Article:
I can remember as a teenager believing in music, believing in bands, in artists. They could take me to a place no other form of media could; they still can. It's possible that even at a younger age I felt this; I was playing air guitar to Alive II by KISS for most of grade school, and I had already begun to listen to albums my father owned. Luckily for me my Dad was into The Beatles and The Rolling Stones, The Band, and Ray Charles.
As a kid, even though I knew about radio, I wasn't aware that what radio played was deemed to be what mattered. I'd listen to as much music as I could. I didn't know or care what radio or the press felt about a particular track by one of my favorite artists. I knew there were tracks which received airplay, but that didn't mean I discounted the remaining tracks on a particular album just because radio ignored them.
Even when radio began to play a bigger role in my listening experience the radio we had in the New York metropolitan area during the 80s was, in my mind, a quantum leap in quality over most of today's radio listening experience, even satellite radio. Listening to WNEW-FM or WDRE-FM (we had great reception in Rockland County - I could get stations from Long Island and Connecticut most people couldn't hear)you got the sense you were part of a community - the DJs seemed to care about bringing the audience a comprehensive overview on artists they played, they cared about breaking acts, they played artists that, frankly, didn't matter in other parts of the country, even after the advent of MTV as a "national radio station" where local tastes got subsumed.
Today - if a label doesn't release a song as a single, or it doesn't license a song to a popular television show, then for all intents and purposes the track doesn't exist. We've been programmed that all albums suck, that the album is two decent tracks and a bunch of filler that artists record just to rip off the consumer. That perception is self-fulfilling if radio is so micro-managed that it no longer serves the function I described above. If a track doesn't research well, then most stations won't play it. They want to serve whatever corporate master owns that station by playing the songs within a tight format which get the greatest response and hammer those songs over and over again.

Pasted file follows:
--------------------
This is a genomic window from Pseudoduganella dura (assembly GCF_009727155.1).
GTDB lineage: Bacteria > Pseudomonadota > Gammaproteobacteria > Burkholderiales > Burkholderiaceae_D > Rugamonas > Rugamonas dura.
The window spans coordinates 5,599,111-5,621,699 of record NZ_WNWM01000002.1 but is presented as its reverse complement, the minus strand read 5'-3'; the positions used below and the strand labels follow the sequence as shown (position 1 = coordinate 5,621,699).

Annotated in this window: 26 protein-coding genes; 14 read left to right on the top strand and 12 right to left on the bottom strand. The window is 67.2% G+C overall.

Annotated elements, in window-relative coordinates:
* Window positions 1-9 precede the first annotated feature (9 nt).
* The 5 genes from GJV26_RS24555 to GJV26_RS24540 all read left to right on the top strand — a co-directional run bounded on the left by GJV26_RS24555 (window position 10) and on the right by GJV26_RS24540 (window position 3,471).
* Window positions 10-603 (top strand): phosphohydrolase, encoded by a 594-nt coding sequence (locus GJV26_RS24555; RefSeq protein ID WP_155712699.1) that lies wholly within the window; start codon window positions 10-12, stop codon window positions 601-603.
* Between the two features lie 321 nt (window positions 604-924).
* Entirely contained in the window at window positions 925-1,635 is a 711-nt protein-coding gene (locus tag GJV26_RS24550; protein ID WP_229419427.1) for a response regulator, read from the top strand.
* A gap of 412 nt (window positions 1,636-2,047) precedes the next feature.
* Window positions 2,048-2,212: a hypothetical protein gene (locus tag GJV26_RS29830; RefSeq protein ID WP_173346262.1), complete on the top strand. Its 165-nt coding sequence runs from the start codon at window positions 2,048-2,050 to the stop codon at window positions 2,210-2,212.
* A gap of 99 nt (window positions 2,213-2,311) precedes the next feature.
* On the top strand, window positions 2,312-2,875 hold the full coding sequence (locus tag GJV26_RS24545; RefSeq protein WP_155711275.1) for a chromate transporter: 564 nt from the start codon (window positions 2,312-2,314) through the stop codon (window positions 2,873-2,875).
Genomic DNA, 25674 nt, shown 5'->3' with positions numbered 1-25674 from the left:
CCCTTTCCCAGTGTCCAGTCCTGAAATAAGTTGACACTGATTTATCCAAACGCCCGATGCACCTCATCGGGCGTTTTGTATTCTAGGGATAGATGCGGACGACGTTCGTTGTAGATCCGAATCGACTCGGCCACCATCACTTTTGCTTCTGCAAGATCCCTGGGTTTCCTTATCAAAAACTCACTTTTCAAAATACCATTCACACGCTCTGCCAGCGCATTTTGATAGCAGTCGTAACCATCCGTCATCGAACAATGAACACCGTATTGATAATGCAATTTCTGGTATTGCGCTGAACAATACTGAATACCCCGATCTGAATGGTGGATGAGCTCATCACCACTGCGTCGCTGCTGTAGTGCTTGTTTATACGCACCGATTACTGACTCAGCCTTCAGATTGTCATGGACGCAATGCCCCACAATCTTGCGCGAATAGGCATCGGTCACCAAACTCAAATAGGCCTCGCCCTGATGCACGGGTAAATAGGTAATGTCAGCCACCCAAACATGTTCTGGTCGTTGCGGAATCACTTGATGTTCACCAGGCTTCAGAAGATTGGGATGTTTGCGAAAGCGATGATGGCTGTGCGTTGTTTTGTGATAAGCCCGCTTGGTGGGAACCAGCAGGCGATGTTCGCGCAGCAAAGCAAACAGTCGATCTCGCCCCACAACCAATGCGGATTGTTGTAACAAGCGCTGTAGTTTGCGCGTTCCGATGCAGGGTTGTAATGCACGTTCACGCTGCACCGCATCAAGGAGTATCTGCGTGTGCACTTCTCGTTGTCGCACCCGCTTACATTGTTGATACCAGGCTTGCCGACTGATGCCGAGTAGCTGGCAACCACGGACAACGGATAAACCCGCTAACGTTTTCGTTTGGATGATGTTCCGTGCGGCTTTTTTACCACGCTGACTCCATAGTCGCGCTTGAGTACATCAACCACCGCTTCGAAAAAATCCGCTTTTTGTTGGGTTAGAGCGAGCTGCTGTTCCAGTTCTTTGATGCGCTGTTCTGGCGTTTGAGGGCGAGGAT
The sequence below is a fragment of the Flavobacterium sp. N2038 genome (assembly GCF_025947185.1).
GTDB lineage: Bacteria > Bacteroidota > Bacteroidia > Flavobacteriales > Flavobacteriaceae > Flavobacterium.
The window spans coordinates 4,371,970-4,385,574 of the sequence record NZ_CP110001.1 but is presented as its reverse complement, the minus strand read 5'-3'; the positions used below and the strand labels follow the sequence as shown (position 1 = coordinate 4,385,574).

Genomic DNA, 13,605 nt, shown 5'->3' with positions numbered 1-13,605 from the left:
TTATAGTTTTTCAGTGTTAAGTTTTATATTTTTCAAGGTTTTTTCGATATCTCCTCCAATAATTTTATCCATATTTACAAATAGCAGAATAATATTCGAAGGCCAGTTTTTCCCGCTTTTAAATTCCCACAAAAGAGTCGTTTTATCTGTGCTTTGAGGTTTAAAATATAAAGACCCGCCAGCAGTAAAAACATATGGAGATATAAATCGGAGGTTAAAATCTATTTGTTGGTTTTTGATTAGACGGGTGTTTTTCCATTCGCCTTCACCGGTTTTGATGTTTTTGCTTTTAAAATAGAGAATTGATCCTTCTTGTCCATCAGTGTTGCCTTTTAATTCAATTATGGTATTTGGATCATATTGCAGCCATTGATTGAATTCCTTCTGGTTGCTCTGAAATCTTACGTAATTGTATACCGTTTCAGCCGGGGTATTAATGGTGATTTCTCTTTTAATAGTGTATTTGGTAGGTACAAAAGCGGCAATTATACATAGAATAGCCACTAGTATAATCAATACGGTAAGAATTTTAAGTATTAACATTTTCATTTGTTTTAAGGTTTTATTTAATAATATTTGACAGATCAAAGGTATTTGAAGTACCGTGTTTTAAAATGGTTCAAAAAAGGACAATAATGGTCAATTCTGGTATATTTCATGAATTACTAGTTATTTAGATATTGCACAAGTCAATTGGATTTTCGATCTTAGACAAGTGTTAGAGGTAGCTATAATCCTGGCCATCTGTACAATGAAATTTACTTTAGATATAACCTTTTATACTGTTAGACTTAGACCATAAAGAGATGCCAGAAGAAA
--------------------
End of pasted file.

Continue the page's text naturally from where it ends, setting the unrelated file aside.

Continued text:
You can even see this on services like iTunes, where album tracks tend not to be bought as singles unless that track is being worked at radio. In the 80s we all knew what the lead singles were from an act's record, but we also knew other tracks, songs we knew were so good they'd be played live by the band on tour, that we knew might or might not be radio hits over time (but even if they weren't "official" singles might still garner some airplay on stations with taste).
As marketers, while it is tempting to look at an artist's single(s) as the track to place in a TV spot or on a compilation, or stream on your web site, etc... as part of some partnership with the artist or label - don't overlook the deep tracks! As tempting as it is, in the face of time pressures and accountability as you and your agencies plan for your brand take the time to explore each artist's "long tail."
The long tail concept applies to musical artists' catalogs very well. Each artist, over time, has tracks which (mostly measured by iTunes sales and radio airplay) are the "hits," while other tracks receive less attention. Some bands are more prolific with hits than others. The fat part of their tail is thicker. But also remember that radio airplay, and how it is measured, has never been an exact science. There have been numerous payola scandals that have marred the record industry.
But every single track in and of itself has a life and potential revenue stream for that artist and the songwriter(s) involved. That is also an opportunity for every marketer.
I recently put up my own MySpace page for Kohan Music Group and I have been pleasantly surprised at the number of quality acts that are both unsigned and on indie labels. But even for acts on major labels or acts who have had past success in different eras - there is a myriad of little used music to be discovered and applied to your brand's marketing efforts, whether that be a branded CD compilation, synch license for a TV spot of viral video, ringtone or download promotion.
Does your brand want to be an imitator? Do you want to use the comfortable, the familiar, the hit song everyone knows? Or will you dare your agency or consultant to go find something new that is a reflection both of your brand, and of the consumers who buy it, or should be buying it? I love hit songs, don't get me wrong. If you are a retailer selling a branded compilation you should program it so it sells well, but it doesn't mean your company has to follow a strict doctrine to achieve that goal. It doesn't take an exhaustive search to find some hidden jewels.